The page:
March 12 – 15, 2017
We arrived early Sunday morning at the Grand Canyon entrance gates.
The first thing we did was get maps and information at the Visitor Center. Then we went to the campgrounds to see if there were any walk-in or cancellation spots available, but there were not. Fortunately our backup plan is to camp at Kaibab National Forest since it borders Grand Canyon National Park (GCNP).
We had stopped in at the NF headquarters and got an up to date map with all of the areas you are allowed to disperse camp. The ranger was helpful and gave us a couple of ideas on where to camp. We ended up spending each night on a different forest service road! That’s the beauty of having your house on wheels!
Grand Canyon – Wow! Seeing is Believing.
We parked at the Desert View Visitor Center and walked out to the rim and saw the Grand Canyon for the first time. We were in awe of the beauty and magnificence of it.
The Grand Canyon is huge – no picture or words can capture or describe the beauty or depth of the landscape.
It is said to be one of the earth’s most powerful and inspiring landscapes that can overwhelm the senses.
There are multitudes of colors represented on the rock walls due to different erosion formations over time.
There are 277 river miles in the canyon and it is 1 mile deep and over 18 miles wide at its widest point. When you view it, you are only seeing a tiny microcosm of the canyon.
One other thing that we thought was notable about the Grand Canyon is that they do not sell any water in bottles. They have numerous water fill stations with their own spring fed water which was very good. This is to prevent excess litter from water bottles. They have water fill stations at multiple stations going down the major trails as well. They do sell refillable bottles though!
The Desert View Drive
We drove the 22 mile Desert View Drive along the east portion of the South Rim. We stopped at all of the view points and enjoyed the views. The highest point was Navajo Point at 7461’. The North Rim of the GCNP is closed until around mid May because it is still cold and snowy!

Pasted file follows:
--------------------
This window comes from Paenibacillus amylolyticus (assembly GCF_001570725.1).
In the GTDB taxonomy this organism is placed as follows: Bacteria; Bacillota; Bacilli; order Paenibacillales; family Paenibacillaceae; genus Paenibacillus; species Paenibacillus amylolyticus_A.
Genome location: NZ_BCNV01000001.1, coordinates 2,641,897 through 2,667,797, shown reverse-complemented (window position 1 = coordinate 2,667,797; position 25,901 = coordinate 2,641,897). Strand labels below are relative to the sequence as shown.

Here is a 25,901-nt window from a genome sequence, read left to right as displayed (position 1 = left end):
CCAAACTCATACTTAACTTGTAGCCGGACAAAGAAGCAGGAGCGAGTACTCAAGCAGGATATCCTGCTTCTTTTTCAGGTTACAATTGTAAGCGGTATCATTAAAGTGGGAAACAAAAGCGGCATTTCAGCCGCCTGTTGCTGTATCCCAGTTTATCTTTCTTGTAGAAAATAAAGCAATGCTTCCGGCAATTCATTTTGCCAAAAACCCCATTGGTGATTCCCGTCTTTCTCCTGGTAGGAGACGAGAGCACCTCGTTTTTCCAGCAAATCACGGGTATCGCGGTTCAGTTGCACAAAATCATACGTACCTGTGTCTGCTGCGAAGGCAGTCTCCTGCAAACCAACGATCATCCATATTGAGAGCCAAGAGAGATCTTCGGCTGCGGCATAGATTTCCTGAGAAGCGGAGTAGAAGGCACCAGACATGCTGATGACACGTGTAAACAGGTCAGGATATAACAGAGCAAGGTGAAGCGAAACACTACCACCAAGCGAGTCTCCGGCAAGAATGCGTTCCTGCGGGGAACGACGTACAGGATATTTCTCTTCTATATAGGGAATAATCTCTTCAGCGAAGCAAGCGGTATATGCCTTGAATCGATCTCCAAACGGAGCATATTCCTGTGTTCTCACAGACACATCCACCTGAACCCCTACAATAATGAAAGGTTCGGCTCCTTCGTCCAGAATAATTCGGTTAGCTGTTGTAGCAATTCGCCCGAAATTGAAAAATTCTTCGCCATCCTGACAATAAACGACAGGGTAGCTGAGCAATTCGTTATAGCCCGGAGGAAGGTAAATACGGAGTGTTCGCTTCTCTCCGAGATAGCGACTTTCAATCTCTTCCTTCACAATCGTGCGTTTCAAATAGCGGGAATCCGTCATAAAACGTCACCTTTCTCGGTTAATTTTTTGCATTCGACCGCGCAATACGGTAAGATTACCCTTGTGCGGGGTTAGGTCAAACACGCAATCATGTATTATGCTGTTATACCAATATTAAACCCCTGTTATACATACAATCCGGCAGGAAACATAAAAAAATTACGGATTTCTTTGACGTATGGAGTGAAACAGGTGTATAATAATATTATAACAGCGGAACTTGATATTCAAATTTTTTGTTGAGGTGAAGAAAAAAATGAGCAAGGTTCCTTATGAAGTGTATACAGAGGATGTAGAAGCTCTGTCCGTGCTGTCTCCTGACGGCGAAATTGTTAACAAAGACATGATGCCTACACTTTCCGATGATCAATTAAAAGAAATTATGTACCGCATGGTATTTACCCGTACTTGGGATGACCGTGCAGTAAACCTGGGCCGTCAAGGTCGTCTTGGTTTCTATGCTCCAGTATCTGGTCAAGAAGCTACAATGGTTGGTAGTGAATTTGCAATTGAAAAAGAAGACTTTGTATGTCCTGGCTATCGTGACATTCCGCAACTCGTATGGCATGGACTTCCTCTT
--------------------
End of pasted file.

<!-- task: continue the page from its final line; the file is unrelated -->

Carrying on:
There were people rafting however, it was barely visible to the eye when looking from the top of the canyon. We zoomed in to the maximum setting of the camera, so the picture is a bit cloudy.
Trouble at Camp
The second day didn’t start out so good. When we turned on the generator to warm up the camper and make coffee, the CO2 detector started beeping. That really sets Heidi off and she becomes a nervous wreck. We had to use the Mr. Buddy and make percolated coffee! We later went out and investigated to see what could be causing the issues. We did find a mud dauber nest in the refrigerator vent area near the gas flame.
We also believe we dislodged some debris from the generator tailpipe with a long thin stick. We ran the generator for quite a while with no more incidence of the alarm going off. So we got off to a late start.
Here is a picture of our camp in Kaibab NF. It is only a few miles from the Grand Canyon and our camp was private and cozy and best of all – it’s free!
We went to the Rainbow Forest visitor center and walked on the rim trail in that area. We took Heidi with us since she didn’t want to be in the camper.
The canyon is different looking from every direction. It is so vast it is hard to get a grasp on how deep and wide and especially how long it is. The colors of the rocks are quite varied and the Colorado River is visible at points.
We stopped at the National Geographic Visitor Center to view the Imax film: Grand Canyon: The Hidden Secrets which was really awesome. What a great film – we felt like we were flying and rafting in the canyon. It was well worth the cost of the ticket.
The Shuttle System
The next day we took the shuttle system and toured the western side of the south rim. We got off at every stop and hiked between numerous lookouts.
We got off to an early start to avoid the crowds. The shuttle bus started running at 7am. We had the whole bus to ourselves – for a little while that is.
One time we stopped and had a picnic and enjoyed watching a couple of helicopters ferry pallets of supplies in and out of Phantom Ranch at the bottom of the canyon. The pallets were really swaying! We couldn’t see around the bend to where they were taking the supplies, but there is a big lodging facility for the hikers and mule riders at the base of the Bright Angel Trail.
It was much more enjoyable than the eastern side and the area right by the visitor centers as there weren’t nearly as many people. At times, we were the only ones out on the trail between the bus stops. It was an enjoyable day.
The Grand Canyon was absolutely beautiful and the weather was gorgeous. However, we did not anticipate how crowded it would be. We knew it was the most visited NP with an average of 5.5 Million visitors per year but we were surprised that even in mid March it was that crowded. We didn’t think about spring break! When we checked at the campground for vacancies, they said it would be doubtful that anything would be open all week as it was spring break in Arizona! We did see a lot of kids as well as a lot of international travelers. We saw people holding their tablets over the edge of the rim face timing family showing them the canyon live! And of course, no matter where you looked, selfies were the rage!
The only wildlife we saw were a few elks. They seem to have adjusted to getting their picture taken!
We were ready to move on and get away from all the crowds. In fact, we were going to head to Zion and Bryce NP and changed our plans. We will hit those on another trip!